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Several former Longhorns help themselves at Texas Pro Timing Day

There weren't a lot of scouts in attendance, but there were some impressive displays of athleticism on Wednesday in Austin.

If the Texas Longhorns NFL Draft hopefuls work out at the annual Pro Timing Day and no NFL personnel show up, did it really happen? If the Longhorn Network opts not to air any live coverage, did it really happen?

It did happen, as it turns out, as nine departing seniors and early entrant defensive tackle Hassan Ridgeway showed up at the Bubble in Austin and worked out for the handful of scouts in attendance, though Ridgeway is still the only player who is likely to go in the 2016 NFL Draft. Injured running back Johnathan Gray (Achilles) and linebacker Peter Jinkens (ACL) were also there.

Since Ridgeway already worked out at the NFL Draft Combine and none of the other Texas players are considered legitimate candidates to be drafted, attendance declined once again, with Alex Dunlap of Orangebloods saying that it was the most sparse crowd he's seen at such an event this year. As a draft analyst, he's been to a few.

In fact, there weren't any general managers, head coaches, or even coordinators there. Only three scouting directors showed up, according to Dunlap.

There were several former Texas players who helped themselves, however, including wide receiver/return man Daje Johnson and cornerback Duke Thomas.

Johnson unofficially ran a 4.39 40-yard dash and posted a 38-inch vertical leap. As was the case throughout his career, though, things didn't go perfectly, as he strained his hamstring and wasn't able to go through position drills, a significant setback for him since he displayed questionable hands during his time at Texas.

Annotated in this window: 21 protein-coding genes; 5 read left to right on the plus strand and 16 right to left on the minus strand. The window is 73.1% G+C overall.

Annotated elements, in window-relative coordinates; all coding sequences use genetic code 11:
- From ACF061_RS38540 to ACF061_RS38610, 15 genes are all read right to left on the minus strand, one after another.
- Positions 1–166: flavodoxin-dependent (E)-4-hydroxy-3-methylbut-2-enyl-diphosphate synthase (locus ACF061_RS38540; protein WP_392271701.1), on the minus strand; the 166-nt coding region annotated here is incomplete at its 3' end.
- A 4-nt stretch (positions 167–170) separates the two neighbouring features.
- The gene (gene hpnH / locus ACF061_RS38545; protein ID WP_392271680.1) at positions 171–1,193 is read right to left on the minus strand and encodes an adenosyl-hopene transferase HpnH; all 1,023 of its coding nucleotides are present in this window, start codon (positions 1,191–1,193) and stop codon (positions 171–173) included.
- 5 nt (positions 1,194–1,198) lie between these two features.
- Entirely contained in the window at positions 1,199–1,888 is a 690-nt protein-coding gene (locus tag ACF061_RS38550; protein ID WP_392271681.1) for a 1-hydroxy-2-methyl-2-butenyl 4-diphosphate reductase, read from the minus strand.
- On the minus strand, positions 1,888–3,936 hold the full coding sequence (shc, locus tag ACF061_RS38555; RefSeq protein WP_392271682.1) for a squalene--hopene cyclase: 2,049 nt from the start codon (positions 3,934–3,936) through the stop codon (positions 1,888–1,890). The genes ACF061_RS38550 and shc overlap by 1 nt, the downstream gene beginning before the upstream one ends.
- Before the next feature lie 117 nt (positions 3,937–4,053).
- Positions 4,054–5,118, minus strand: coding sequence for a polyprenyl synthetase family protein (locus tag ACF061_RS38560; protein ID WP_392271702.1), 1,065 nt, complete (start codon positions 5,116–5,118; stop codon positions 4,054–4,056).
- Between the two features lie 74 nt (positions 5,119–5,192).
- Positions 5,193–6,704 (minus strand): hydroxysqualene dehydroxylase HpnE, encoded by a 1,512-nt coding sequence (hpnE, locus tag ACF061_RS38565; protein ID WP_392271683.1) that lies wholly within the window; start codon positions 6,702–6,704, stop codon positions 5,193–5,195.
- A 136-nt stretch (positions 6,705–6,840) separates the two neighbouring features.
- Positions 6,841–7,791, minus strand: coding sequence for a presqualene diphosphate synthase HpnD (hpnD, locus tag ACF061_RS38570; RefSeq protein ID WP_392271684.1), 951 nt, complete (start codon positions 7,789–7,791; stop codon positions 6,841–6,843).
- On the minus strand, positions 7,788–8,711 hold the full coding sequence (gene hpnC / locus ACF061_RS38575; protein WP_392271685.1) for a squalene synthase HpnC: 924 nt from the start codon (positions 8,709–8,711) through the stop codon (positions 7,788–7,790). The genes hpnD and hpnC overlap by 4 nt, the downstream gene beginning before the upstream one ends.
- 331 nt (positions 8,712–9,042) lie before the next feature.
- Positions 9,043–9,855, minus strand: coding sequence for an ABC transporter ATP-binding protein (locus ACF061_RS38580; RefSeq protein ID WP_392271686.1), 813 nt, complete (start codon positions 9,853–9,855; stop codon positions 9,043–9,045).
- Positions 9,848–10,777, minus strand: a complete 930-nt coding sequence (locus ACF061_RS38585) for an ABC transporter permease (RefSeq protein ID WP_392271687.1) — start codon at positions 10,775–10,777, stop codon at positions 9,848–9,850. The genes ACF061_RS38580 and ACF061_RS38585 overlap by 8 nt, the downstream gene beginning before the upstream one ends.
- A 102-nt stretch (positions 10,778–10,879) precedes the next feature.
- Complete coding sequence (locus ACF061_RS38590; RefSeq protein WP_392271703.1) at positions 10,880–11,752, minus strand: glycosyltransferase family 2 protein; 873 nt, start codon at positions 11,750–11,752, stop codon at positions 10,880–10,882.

"I think I helped myself," Johnson said. "Unfortunately I didn't get to finish through because I got injured on the 40, but I feel like I helped myself pretty well. I did real good on the bench, real good on the broad, real good on the vertical and I still ran a good time in the 40 even though I did get hurt. I feel like I helped myself overall."

He can't necessarily stand on his film, either. The Pflugerville product posted a modest stat line of 37 catches for 415 yards as a senior, but only scored one touchdown. Fortunately for his case to catch on as an undrafted free agent, he did return a punt for a touchdown against Rice and more than a few teams avoided kicking to him after that.

So perhaps an NFL team will finally unlock the potential that was always so tantalizing, but rarely displayed in burnt orange and white.

"No I didn't," Johnson said bluntly when asked if he was able to show of his skill set at Texas.

"Just because of myself, and not to blame any coaches or anything, but just the system we were in, mixing up coaches and switching coaches and everything. But I don't feel like I showed my full potential, just glimpses here and there. I feel like I could really show what I can do at the next level if I get the opportunity."

Thomas needed to run well since he's undersized at 5'10 and ran as low as 4.37 in the 40-yard dash on the fast track. Scouts went with 4.40 or 4.41, but that's still the type of time that he needed as a complement to his senior film, which showed him playing a variety of roles and record 58 tackles, five passes defensed, three tackles for loss, and one interception.